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Rates stay put

It was not a big surprise that the Reserve Bank decided to leave interest rates alone on Tuesday.

This was the 11th consecutive month that rates have remained unchanged at 4.75 per cent.

But the Housing Industry Association (HIA) responded by saying that a cut to interest rates would have been “the appropriate action given current global as well as domestic economic circumstances”.

HIA chief economist Harley Dale said there were a myriad of factors that were weighing heavily on confidence and that was increasingly at risk of further derailing domestic economic activity.

“Now is the time to act to reduce that risk,” he said.

He said in times of heightened inflationary risk, which we don’t presently face, much is always made of the need for the RBA to be pre-emptive and hike rates.

“Right now there is a pre-emptive need to cut rates. It’s an entirely appropriate policy decision in late 2011,” he added.

It is interesting to see that although interest rates have remained unchanged for so long, the Australian housing market is seeing a fall in first home buyers.

Maybe that’s why there is such a glut of housing renovation shows on television at the moment.

Last week it was reported that the number of first home sales were the lowest they had been in a decade with new home buyers falling by one third and at the same time, more Australians were struggling with their mortgage repayments.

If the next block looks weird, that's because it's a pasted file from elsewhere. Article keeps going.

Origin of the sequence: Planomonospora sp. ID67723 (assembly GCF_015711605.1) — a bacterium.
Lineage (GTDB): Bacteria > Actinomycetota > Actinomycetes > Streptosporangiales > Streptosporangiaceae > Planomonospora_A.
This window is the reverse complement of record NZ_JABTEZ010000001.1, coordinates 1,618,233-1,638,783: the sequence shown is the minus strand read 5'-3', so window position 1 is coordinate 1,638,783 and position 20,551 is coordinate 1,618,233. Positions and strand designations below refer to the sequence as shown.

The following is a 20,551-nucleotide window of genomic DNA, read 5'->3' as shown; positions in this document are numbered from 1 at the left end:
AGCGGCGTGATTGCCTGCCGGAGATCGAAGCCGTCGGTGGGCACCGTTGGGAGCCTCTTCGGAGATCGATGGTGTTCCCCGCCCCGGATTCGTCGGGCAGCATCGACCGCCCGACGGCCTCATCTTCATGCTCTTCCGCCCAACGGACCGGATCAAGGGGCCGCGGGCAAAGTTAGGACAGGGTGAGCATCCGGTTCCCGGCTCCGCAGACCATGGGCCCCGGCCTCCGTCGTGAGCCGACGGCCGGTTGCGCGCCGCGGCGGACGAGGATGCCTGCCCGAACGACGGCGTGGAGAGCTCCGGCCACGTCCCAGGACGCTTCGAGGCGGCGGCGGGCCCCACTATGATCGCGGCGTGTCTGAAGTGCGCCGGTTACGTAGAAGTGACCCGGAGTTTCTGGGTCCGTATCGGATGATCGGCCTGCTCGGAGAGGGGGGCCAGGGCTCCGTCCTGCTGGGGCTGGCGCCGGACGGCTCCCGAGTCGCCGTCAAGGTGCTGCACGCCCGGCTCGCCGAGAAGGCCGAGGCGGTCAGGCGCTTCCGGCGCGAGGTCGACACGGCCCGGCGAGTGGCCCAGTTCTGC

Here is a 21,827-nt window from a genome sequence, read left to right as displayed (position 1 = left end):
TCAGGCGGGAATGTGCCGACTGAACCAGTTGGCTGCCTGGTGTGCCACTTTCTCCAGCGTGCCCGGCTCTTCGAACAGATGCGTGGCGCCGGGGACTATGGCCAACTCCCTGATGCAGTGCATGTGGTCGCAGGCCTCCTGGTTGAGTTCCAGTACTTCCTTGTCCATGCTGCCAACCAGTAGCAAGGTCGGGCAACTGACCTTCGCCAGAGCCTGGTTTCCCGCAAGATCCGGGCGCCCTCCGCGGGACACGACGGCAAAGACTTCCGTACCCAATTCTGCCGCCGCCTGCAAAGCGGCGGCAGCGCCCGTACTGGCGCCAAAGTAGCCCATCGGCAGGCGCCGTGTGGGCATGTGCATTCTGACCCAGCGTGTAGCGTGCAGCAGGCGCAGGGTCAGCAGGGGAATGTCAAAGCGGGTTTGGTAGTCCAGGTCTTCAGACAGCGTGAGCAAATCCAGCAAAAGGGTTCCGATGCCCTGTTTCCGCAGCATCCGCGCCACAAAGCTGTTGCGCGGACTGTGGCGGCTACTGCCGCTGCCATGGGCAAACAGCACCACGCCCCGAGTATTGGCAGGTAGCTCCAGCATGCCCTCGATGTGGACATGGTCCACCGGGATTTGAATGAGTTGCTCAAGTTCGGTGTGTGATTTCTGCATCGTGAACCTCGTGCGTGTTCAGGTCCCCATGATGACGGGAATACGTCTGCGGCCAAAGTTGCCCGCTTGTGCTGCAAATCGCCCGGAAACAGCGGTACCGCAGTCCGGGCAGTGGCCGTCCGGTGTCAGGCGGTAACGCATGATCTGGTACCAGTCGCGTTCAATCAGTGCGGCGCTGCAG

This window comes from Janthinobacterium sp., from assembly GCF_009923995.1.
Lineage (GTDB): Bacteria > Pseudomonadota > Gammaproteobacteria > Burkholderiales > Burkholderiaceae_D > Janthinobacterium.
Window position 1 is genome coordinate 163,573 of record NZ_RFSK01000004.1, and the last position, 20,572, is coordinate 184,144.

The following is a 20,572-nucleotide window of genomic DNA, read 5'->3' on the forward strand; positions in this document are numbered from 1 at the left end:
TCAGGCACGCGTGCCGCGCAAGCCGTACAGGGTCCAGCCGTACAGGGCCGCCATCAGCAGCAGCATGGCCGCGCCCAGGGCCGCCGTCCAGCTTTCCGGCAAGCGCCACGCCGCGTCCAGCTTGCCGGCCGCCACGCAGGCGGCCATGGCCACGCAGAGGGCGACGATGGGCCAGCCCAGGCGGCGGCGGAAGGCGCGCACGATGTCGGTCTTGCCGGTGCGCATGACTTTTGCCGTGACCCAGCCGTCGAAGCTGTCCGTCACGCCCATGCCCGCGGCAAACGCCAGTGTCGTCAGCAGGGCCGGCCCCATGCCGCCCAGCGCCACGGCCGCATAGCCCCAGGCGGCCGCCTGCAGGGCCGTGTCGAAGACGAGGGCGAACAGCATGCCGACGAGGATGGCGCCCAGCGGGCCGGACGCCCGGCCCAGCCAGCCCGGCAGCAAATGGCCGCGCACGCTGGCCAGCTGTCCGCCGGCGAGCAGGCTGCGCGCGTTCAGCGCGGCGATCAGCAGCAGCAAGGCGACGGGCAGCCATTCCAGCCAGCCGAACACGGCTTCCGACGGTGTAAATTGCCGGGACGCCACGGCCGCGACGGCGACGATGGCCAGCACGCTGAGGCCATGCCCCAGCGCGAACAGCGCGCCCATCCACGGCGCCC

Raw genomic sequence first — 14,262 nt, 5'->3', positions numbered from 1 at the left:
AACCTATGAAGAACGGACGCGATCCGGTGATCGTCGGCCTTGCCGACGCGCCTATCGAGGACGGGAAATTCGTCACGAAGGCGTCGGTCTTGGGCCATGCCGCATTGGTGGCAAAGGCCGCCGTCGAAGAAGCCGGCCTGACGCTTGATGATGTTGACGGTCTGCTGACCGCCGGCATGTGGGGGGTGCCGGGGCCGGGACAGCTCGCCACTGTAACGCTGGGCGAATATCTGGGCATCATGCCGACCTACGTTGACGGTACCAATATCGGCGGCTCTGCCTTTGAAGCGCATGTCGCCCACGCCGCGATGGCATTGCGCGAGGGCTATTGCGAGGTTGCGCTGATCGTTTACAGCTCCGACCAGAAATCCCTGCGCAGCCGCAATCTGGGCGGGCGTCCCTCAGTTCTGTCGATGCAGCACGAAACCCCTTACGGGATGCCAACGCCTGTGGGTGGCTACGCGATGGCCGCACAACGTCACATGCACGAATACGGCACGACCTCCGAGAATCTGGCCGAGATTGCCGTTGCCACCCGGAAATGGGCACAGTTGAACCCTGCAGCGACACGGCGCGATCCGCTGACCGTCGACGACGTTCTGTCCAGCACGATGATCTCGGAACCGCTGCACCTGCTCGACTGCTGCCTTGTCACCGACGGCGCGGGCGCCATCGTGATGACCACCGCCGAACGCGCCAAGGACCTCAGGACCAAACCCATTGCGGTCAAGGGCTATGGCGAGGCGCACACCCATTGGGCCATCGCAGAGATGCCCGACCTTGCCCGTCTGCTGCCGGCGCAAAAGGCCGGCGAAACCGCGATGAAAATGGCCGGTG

Despite a fall in house prices, the average price of a home in all states except Adelaide is still over $400,000.

So it was good news that this week the latest HIA/JELD-WEN New Home Sales Report, a survey of Australia’s major residential builders, showed that the number of new homes sold in August 2011 edged up by 1.1 per cent in August following declines of 8 per cent in July and 8.7 per cent in June.

Mr Dale responded by saying that new housing conditions were “ very soft at present”.

“For those who are in a financially capable situation to build a home, now is a very good time to contemplate doing so,” Mr Dale said.

“There is unwillingness on the part of households to commit given the uncertain domestic and global economic conditions which currently prevail, and that is understandable. That’s where interest rate cuts and fiscal stimulus can play an important role in boosting new housing supply in a very competitive market, which in turn would have a positive multiplier effect in bolstering the wider domestic economy.”

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